According to a report run in early November by Music Week, since 2011 the Facebook Timeline integrated music app has played more than 62.6 million songs, 22 billion times, which equates to roughly 210,000 years worth of music.
The development of Facebook’s social networking music time-line has allowed users to find new music, listen to Internet radio, create play-lists and follow the music of Friends. The creative app development by Facebook has enabled 3rd party music services to hitch a ride on the music cruise to success as companies such as Spotify and iHeartRadio see daily growth through increased listening trends. Deezer in particular even claims to be adding 50,000 new users per day to their service. As a result of such concerted efforts in Facebook app developments, Facebook stock has recently risen and is now trading at nearly $25/share. Analysts have additionally upgraded forecasts for Facebook and have now moved projected share price points from $24/share to $33/share.
MySpace once held similar status in the advancement on-line music and eventually grew to such enormous proportions that News Corp. purchased it in 2005, for $580 million. Music was one of the key factors to the initial success of MySpace, but music alone could not keep MySpace from falling to the successful rise of Facebook, and in 2011, News Corp sold MySpace to a company called Specific Media, for a mere $35 million. Not even 10% of what it paid for it.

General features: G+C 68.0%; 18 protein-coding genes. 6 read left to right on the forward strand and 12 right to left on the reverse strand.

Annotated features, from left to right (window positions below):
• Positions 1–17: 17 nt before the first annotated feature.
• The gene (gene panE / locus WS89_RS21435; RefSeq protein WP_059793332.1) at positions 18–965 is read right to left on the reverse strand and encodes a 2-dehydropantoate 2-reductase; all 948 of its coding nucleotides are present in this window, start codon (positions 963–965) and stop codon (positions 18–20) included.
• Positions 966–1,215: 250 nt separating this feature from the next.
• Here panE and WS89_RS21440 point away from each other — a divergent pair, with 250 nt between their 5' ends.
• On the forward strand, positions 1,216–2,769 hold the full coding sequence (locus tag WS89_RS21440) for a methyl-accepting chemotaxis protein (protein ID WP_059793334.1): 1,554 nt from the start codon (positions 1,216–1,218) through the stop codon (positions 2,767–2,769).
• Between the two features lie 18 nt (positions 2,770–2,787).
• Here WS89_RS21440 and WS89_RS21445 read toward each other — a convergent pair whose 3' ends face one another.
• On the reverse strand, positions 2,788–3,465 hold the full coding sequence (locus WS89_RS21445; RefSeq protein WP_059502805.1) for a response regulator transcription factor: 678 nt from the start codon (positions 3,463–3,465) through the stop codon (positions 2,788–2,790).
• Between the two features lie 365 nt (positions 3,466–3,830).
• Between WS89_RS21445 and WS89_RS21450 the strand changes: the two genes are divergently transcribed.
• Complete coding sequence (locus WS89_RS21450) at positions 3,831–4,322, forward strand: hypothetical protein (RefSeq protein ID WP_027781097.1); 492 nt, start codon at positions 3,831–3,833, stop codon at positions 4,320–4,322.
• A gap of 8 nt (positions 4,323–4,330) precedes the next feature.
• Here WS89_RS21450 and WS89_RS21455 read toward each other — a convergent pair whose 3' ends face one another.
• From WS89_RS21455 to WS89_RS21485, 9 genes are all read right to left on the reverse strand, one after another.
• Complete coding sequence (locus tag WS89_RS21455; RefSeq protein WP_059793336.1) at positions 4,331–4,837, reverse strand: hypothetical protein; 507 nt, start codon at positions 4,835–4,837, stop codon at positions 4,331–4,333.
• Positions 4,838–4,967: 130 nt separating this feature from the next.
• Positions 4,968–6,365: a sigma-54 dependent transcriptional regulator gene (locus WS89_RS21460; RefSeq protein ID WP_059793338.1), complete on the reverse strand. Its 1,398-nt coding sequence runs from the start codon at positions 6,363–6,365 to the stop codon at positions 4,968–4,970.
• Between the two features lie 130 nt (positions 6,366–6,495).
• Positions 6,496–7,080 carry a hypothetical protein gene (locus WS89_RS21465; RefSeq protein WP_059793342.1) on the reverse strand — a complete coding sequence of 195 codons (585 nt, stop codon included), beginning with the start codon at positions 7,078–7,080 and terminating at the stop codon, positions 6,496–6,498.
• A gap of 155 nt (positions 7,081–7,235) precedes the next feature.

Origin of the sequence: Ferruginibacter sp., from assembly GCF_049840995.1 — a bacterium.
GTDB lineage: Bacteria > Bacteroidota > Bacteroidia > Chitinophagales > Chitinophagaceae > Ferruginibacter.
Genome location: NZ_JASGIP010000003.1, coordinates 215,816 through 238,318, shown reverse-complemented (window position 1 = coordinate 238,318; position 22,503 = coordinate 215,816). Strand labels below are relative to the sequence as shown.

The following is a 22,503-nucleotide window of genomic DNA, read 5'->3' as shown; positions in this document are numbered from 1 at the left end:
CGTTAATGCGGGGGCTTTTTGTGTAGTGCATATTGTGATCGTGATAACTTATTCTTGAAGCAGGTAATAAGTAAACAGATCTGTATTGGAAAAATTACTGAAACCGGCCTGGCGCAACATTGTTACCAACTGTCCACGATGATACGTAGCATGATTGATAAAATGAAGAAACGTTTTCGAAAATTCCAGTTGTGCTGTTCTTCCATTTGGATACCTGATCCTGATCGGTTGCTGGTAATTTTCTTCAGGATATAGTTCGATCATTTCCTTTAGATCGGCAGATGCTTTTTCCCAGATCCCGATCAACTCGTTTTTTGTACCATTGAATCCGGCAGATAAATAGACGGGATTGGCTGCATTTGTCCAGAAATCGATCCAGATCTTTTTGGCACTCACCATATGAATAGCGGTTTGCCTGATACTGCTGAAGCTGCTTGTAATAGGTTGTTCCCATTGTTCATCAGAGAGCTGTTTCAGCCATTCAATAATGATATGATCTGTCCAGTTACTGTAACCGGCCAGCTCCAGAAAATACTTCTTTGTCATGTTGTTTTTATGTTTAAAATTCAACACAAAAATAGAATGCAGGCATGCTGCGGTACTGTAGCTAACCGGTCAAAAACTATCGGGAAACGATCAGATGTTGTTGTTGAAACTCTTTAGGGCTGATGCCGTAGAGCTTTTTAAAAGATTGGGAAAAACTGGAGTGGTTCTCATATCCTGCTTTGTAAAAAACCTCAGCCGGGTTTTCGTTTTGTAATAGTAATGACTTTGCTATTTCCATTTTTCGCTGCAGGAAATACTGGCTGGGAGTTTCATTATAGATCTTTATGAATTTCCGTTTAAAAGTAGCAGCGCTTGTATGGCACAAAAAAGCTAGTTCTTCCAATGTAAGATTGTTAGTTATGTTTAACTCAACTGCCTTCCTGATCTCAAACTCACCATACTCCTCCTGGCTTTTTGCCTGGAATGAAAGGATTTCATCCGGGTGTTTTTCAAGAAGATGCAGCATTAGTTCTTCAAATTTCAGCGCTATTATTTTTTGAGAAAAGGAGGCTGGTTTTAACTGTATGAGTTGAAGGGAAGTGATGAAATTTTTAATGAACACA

Since then MySpace has been struggling further to rebuild its image and gain a bit of clout. Specific Media brought in Justin Timberlake as an investor, but it was also an obvious move to get a bit of music PR for the company as well, which could perhaps get the ball rolling again and re-develop its crumbling now second-class music site status. The result has been that over the past year, MySpace has seen a 36% increase in traffic, but still is having trouble making a real-space in cyber-space for itself. Of the $15 million in revenue it has predicted it will make this year, it lost more than $40 million. Not only that, but it expects to lose again next year as well, a lesser $25 million is predicted though.
In their continued attempt at rebuilding the MySpace brand and rise above the competition, Specific Media has been reported to seek $50 million in a current round of corporeal funding. One thing in favor of MySpace and their efforts to make a music niche is the fact that they have nearly 27 million music tracks from unsigned artists, and unsigned artists continue to see it as a the “go-to spot” for musical recognition.